Safe to say, Westminster gave the quad a good go last year: 3rd in Champ 4x at NSR and getting beaten by Windsor Boys on the Thursday of Henley. None of that quad have returned for Westminster’s 8 this year, and they only have their cox Alexander Foster and 5-man Gaspard Baroudel returning from their 8. They do however have 6 athletes who have moved straight from last year’s J16 8 to this year’s 1V. This makes Westminster probably one of the youngest eights racing and yet, the talent is there. Westminster sent an amazing 4 athletes to Munich International Regatta to race for GB, all of them Year 12’s. They have the talent but what Westminster probably lack is some experience. A promising 7th at School’s Head was expected for a school who hasn’t prioritised the 8 for a while, but their racing since has been limited: no shows at Wallingford, Bedford or Nott City can mean one of two things. Either Westminster are going to turn up to NSR with little experience and maybe suffer as a result, or their coaching team is hiding their speed ready for a big statement in the time trial. We’ll have to wait and see, but I sincerely hope it’s the latter, to fire up this racing season even more.
King’s Chester have made a huge step on from last year, probably the biggest of all this year’s Championship 8’s. At NSR last year they came 2nd in the C Final, not placing high enough in the Time Trial by 2 seconds to get a semi-final. However, that was a very young crew, and a year of rowing together seems to have worked well for them. Losing only Tom Ramsbottom to LSE the rest of the eight are all Upper 6th apart from Gregory Montgomery the bowman, making this an extremely well-oiled unit. KCS are another school hit hard by leaving upper sixth, with only Rufus King from last year’s eight remaining in the crew. The influx of plenty of talented J16s turn J17’s seems to not have affected them massively, coming 9th at SHORR ahead of Bedford, Hampton and Latymer. Recently they finished 3rd in J18 Eights at Nott City Regatta behind Monmouth and Abingdon, but ahead of King’s Chester. Last year saw them come 7th in the B Final at NSR, and they may struggle to make an A Final.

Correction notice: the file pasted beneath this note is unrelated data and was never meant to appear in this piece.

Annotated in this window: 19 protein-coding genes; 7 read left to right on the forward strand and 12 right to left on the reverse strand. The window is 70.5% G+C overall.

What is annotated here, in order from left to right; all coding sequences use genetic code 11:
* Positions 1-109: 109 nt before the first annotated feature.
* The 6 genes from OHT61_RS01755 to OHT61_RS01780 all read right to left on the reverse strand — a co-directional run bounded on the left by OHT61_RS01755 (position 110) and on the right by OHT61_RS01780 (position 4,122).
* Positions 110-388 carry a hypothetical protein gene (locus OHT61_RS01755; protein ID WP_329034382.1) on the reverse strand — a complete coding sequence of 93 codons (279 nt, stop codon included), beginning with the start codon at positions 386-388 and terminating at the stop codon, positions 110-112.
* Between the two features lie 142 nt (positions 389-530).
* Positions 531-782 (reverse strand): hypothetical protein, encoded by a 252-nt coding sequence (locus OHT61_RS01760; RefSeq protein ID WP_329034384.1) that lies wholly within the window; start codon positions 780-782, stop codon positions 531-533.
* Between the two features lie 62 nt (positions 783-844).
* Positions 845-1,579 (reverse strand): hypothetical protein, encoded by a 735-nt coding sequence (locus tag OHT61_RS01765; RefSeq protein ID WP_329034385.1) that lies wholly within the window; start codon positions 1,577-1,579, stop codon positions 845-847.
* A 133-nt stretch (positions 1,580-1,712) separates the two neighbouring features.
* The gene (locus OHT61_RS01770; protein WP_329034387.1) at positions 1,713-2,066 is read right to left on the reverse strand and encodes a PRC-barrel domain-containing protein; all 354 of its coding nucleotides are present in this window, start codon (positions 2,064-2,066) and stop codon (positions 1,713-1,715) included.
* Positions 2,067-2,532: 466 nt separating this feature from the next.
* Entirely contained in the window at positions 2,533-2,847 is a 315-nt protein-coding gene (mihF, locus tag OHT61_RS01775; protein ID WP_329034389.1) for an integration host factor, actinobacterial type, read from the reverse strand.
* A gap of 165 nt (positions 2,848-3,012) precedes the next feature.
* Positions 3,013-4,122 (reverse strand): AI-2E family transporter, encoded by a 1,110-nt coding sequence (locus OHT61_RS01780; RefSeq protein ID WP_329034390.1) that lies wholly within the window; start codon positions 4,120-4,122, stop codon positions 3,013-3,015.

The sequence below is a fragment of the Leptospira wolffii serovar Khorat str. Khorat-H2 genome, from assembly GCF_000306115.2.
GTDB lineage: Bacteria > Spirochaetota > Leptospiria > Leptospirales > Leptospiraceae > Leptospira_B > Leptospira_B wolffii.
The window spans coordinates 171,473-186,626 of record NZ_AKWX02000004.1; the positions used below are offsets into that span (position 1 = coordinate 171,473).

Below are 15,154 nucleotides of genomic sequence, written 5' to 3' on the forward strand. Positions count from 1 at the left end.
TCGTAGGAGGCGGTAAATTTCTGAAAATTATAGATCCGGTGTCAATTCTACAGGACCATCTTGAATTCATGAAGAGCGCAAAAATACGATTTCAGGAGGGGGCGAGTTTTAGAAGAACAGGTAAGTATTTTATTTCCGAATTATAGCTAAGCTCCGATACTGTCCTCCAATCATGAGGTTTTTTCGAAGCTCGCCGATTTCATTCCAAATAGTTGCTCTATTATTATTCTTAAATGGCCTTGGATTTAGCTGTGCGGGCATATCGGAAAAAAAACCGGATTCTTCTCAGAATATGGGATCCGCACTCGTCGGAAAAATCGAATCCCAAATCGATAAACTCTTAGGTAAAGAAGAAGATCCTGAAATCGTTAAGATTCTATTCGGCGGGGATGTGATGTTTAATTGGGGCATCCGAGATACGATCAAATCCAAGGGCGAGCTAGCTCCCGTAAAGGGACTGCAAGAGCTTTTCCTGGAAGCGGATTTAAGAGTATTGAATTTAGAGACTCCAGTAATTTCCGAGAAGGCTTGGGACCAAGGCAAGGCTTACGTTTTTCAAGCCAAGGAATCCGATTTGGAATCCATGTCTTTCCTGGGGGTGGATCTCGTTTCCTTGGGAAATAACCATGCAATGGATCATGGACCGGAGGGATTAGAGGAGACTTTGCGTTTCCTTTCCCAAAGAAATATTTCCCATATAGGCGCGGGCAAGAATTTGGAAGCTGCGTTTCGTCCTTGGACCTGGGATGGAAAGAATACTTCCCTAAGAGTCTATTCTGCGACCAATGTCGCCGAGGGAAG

There are crews which people would consider to be dark horses, and then there’s Abingdon. They clearly have raw talent, as shown by Connor Brown making the Munich team, but we just haven’t seen much of them. They had to bail on School’s Head due to dangerous levels of wind making boat transport impossible, they didn’t race at Wallingford, and more recently they scratched their 1st 8 from Bedford Regatta. The only race they seem to have done is Nott City, where they have at least established themselves as clear from the Non-championship crews, beating Monmouth by a fair margin in J18 eights. We don’t really know what to expect from Abingdon, but they do have heritage in Championship 8’s. After all, it’s their 2013 record of 5:49.48 which still stands to this day. Hampton and Abingdon have been nip-and-tuck for years now, as both dominated the scene in the early 2010s and have now both dropped out of the medal zones. Hampton finished 12th at SHORR and more recently 3rd in School 8’s at Wallingford regatta; this puts them behind Pangbourne College in speed. With their neighbours LEH hitting it big in the girl’s scene, and coach Helen Taylor settling into the role, I’m sure Hampton will be on the rise in the coming years.